December 1, 1969, Joel Pugh, estranged husband of Sandra
Good, was found dead in a London hotel room.
His wrists and throat were cut. No suicide note was found. Was it a
coincidence that Bruce Davis was in the UK at the time of Pugh’s death?
In recent years, the LAPD has said that as many as a dozen
murders may be linked to Manson and the family. While decades of dust gather on
the open case files, at least the Tate/La Bianca murders are solved.
We can thank now-deceased Susan Atkins for busting the case
wide open. The hippie girl who looked like a babysitter to her Sybil Brand
Institute cellmates told them some horrific stories that they, at first,
figured were bullshit. But after Susan described in gruesome detail Sharon
Tate’s last moments, without showing remorse, the inmates went to the jail
authorities to turn her in.
If not for Susan, the perpetrators of the August murders may
not have been identified for many more months.
On December 1, 1969, LAPD’s Chief Edward Davis held a press
Standing behind 15 microphones, Chief Davis announced the
official end of the case.
“I am Edward Davis, chief of police of the City of Los
Angeles. Today warrants have been issued for the arrest of three individuals in
connection with the murders of Sharon Tate Polanski, Abigail Anne Folger, Voytek
Frykowski, Steven Earl Parent and Thomas John Sebring.”
He explained that the same people were also involved in the
murders of Leno and Rosemary La Bianca.
“The development of information from the two separate
investigations, the Tate and La Bianca cases, led detectives to the conclusion
that the crimes in both cases were committed by the same group of people. At one time two lieutenants and 17 men were
working on only the Tate case. The Tate
investigators interviewed 625 people, some four and five times each.”
Chief Davis referred to a break in the case that occurred
two weeks prior to the warrants. He didn’t mention her by name, but he meant
Also not mentioned by name was the first victim of the
summer murder spree, Gary Hinman. Chief Davis referred only to the “Topanga
Canyon murder case.”
Chief Davis wrapped up the press conference as a late arrival,
Mayor Sam Yorty, took the stage.
“Sorry, I got here so late,” said the mayor. “The city
government and the Police Department are very grateful to the news media for
the cooperation we have had . . . many people could have damaged our case if
they hadn’t been so cooperative . . .”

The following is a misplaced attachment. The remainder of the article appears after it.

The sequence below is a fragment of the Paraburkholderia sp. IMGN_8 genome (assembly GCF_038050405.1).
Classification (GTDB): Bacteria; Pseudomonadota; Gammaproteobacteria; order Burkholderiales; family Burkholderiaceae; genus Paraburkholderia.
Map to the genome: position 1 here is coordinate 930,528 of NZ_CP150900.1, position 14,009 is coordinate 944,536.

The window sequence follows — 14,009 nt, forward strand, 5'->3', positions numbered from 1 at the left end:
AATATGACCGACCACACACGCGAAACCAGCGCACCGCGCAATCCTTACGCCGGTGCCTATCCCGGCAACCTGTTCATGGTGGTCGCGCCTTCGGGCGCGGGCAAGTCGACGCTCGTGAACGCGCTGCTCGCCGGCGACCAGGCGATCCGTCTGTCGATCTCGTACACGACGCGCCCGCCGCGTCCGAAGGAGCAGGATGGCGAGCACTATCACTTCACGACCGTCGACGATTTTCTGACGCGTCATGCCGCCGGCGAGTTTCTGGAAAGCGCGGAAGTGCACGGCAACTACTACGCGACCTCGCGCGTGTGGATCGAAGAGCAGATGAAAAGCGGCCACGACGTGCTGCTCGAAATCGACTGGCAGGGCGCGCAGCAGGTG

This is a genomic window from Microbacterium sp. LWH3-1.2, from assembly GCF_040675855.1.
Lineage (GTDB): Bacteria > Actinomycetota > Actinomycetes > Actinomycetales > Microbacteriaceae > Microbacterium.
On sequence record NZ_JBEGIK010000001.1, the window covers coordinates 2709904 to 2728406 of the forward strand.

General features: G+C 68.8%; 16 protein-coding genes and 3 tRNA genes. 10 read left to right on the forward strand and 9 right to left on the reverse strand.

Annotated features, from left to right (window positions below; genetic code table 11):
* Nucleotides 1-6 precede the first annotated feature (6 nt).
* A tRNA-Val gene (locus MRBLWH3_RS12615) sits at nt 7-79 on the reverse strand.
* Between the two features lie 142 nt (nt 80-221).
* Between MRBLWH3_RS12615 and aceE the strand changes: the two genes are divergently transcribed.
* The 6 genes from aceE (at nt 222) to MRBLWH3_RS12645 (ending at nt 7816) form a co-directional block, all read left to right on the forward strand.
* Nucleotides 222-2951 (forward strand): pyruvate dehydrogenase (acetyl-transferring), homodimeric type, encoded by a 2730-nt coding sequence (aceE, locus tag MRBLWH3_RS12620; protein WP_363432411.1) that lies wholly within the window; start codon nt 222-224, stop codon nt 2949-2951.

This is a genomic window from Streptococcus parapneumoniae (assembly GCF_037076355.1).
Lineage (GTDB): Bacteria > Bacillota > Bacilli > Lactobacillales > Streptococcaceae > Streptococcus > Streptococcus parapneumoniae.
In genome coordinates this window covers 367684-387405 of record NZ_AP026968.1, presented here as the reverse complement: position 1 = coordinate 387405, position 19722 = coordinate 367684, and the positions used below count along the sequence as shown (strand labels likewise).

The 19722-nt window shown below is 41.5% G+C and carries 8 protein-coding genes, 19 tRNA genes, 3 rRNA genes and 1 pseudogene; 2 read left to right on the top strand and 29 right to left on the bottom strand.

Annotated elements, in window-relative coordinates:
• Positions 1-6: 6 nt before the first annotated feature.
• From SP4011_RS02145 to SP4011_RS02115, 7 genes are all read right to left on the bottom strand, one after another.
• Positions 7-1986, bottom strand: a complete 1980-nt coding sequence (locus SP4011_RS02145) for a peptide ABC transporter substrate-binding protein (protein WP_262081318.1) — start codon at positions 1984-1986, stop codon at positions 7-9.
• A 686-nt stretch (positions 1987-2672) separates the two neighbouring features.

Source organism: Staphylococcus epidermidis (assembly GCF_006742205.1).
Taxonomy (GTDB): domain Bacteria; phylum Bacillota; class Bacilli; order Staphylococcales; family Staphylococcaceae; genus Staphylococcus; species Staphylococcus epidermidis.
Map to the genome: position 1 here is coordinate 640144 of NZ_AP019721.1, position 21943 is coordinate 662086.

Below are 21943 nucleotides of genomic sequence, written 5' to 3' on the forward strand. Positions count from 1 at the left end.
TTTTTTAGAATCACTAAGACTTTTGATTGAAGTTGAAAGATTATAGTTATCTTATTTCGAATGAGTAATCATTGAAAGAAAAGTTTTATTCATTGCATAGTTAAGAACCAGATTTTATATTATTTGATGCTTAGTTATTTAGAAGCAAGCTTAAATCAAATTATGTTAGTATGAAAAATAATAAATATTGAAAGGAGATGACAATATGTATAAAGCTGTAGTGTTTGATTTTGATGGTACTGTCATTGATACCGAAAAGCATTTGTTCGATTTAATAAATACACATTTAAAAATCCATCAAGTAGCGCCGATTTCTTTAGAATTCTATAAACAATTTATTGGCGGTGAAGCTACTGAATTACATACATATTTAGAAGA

The round-up of the Family members implicated in the
murders was underway. The case against them was solid enough to bring to the
December 5, 1969, Susan Atkins testified before the Los
Angeles grand jury. Prosecutors got first degree murder indictments against
Manson, Watson, Krenwinkel, Van Houten and Kasabian.
December 21, 1969, Leslie Van Houten talked to cops about
her possible cooperation. One week later she recorded a confession with attorneys,
but decided against cooperating with prosecutors.
By Christmas 1969, Manson and his co-defendants, Tex
Watson, Susan Atkins, Patricia Krenwinkel and Leslie Van Houten were in jail
facing capital murder charges.
With Manson and his band of murderous nomads behind bars,
Angelenos breathed a sigh of relief. The ‘60s ended on a miserable note. They thought
the ‘70s would be better. They were wrong.
During the 1970s the risk of homicide increased six-fold
from the 1950s, and by the early 1980s the term serial killer began to turn up
in mainstream media reports.
There’s a great double feature on Movies! tonight, THE STREET WITH NO NAME and WHITE HEAT. Two of my favorite films noir. If you don’t have the channel (it is 13.3 in my L.A. neck of the woods) here, for your viewing pleasure, is The Street With No Name starring Richard Widmark, Mark Stevens, Lloyd Nolan and Barbara Lawrence.
Ignore or read the subtitles — in any case, enjoy the movie!
Yesterday was the 117th anniversary of Aggie Underwood’s birth. In her honor the Central Library downtown is hosting a party on Saturday, December 21, 2019 at 2 pm.
I will speak about Aggie and her many accomplishments from her time as a switchboard operator at the Record to her groundbreaking promotion to city editor at the Evening Herald and Express. And yes, there will be cake.
Aggie inspired me to create this blog and her Wikipedia page on December 12, 2012. Aggie loved the newspaper business as much as I love writing for the blog and connecting with all of you.
Deranged L.A. Crime readers are an impressive group. They include current and former law enforcement professionals, crime geeks (like me), and the victims of violent crime. I have even been contacted by a serial rapist (a despicable scumbag).
Each December I reflect on the year that is ending and make plans for Deranged L.A. Crimes. In 2020, the blog’s reach will extend to encompass all of Southern California, which includes the following counties: Los Angeles, San Diego, Orange, Riverside, San Bernardino, Kern, Ventura, Santa Barbara, San Luis Obispo, and Imperial.
I look forward to new stories, personalities and challenges.
Please join me as we enter the Roaring Twenties. This time, no Prohibition.